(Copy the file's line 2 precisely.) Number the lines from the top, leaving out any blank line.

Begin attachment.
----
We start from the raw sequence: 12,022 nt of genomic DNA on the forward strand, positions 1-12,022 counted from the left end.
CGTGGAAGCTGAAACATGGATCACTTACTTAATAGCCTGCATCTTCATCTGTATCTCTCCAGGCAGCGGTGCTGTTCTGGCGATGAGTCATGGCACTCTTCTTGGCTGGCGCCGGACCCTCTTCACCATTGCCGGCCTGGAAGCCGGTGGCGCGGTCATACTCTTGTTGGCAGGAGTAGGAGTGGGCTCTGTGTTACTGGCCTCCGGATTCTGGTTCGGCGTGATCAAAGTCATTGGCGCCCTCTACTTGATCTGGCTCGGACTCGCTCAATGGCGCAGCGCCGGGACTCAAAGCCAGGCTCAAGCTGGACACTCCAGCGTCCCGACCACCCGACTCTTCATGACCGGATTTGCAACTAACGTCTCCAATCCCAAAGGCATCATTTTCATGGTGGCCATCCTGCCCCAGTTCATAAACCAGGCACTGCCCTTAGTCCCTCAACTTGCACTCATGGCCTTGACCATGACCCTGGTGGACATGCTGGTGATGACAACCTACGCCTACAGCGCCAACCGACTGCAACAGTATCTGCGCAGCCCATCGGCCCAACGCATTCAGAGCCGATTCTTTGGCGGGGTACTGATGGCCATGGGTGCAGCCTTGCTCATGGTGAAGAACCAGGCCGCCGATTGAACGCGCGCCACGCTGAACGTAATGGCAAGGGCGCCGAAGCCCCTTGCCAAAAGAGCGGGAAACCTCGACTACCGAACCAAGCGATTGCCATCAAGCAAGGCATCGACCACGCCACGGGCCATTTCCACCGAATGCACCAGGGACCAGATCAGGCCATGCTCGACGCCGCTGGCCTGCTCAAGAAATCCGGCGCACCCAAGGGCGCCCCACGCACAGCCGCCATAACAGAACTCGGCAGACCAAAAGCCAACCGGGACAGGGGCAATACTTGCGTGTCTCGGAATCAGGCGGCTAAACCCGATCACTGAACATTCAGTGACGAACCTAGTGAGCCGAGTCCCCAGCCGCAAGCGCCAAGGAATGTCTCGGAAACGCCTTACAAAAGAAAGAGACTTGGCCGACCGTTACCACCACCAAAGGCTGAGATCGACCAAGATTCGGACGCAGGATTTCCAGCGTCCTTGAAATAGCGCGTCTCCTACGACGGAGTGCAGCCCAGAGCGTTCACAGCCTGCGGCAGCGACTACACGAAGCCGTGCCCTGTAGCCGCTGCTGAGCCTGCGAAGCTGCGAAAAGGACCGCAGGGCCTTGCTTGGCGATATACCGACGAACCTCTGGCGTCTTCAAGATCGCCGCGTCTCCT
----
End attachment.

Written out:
CGTGGAAGCTGAAACATGGATCACTTACTTAATAGCCTGCATCTTCATCTGTATCTCTCCAGGCAGCGGTGCTGTTCTGGCGATGAGTCATGGCACTCTTCTTGGCTGGCGCCGGACCCTCTTCACCATTGCCGGCCTGGAAGCCGGTGGCGCGGTCATACTCTTGTTGGCAGGAGTAGGAGTGGGCTCTGTGTTACTGGCCTCCGGATTCTGGTTCGGCGTGATCAAAGTCATTGGCGCCCTCTACTTGATCTGGCTCGGACTCGCTCAATGGCGCAGCGCCGGGACTCAAAGCCAGGCTCAAGCTGGACACTCCAGCGTCCCGACCACCCGACTCTTCATGACCGGATTTGCAACTAACGTCTCCAATCCCAAAGGCATCATTTTCATGGTGGCCATCCTGCCCCAGTTCATAAACCAGGCACTGCCCTTAGTCCCTCAACTTGCACTCATGGCCTTGACCATGACCCTGGTGGACATGCTGGTGATGACAACCTACGCCTACAGCGCCAACCGACTGCAACAGTATCTGCGCAGCCCATCGGCCCAACGCATTCAGAGCCGATTCTTTGGCGGGGTACTGATGGCCATGGGTGCAGCCTTGCTCATGGTGAAGAACCAGGCCGCCGATTGAACGCGCGCCACGCTGAACGTAATGGCAAGGGCGCCGAAGCCCCTTGCCAAAAGAGCGGGAAACCTCGACTACCGAACCAAGCGATTGCCATCAAGCAAGGCATCGACCACGCCACGGGCCATTTCCACCGAATGCACCAGGGACCAGATCAGGCCATGCTCGACGCCGCTGGCCTGCTCAAGAAATCCGGCGCACCCAAGGGCGCCCCACGCACAGCCGCCATAACAGAACTCGGCAGACCAAAAGCCAACCGGGACAGGGGCAATACTTGCGTGTCTCGGAATCAGGCGGCTAAACCCGATCACTGAACATTCAGTGACGAACCTAGTGAGCCGAGTCCCCAGCCGCAAGCGCCAAGGAATGTCTCGGAAACGCCTTACAAAAGAAAGAGACTTGGCCGACCGTTACCACCACCAAAGGCTGAGATCGACCAAGATTCGGACGCAGGATTTCCAGCGTCCTTGAAATAGCGCGTCTCCTACGACGGAGTGCAGCCCAGAGCGTTCACAGCCTGCGGCAGCGACTACACGAAGCCGTGCCCTGTAGCCGCTGCTGAGCCTGCGAAGCTGCGAAAAGGACCGCAGGGCCTTGCTTGGCGATATACCGACGAACCTCTGGCGTCTTCAAGATCGCCGCGTCTCCT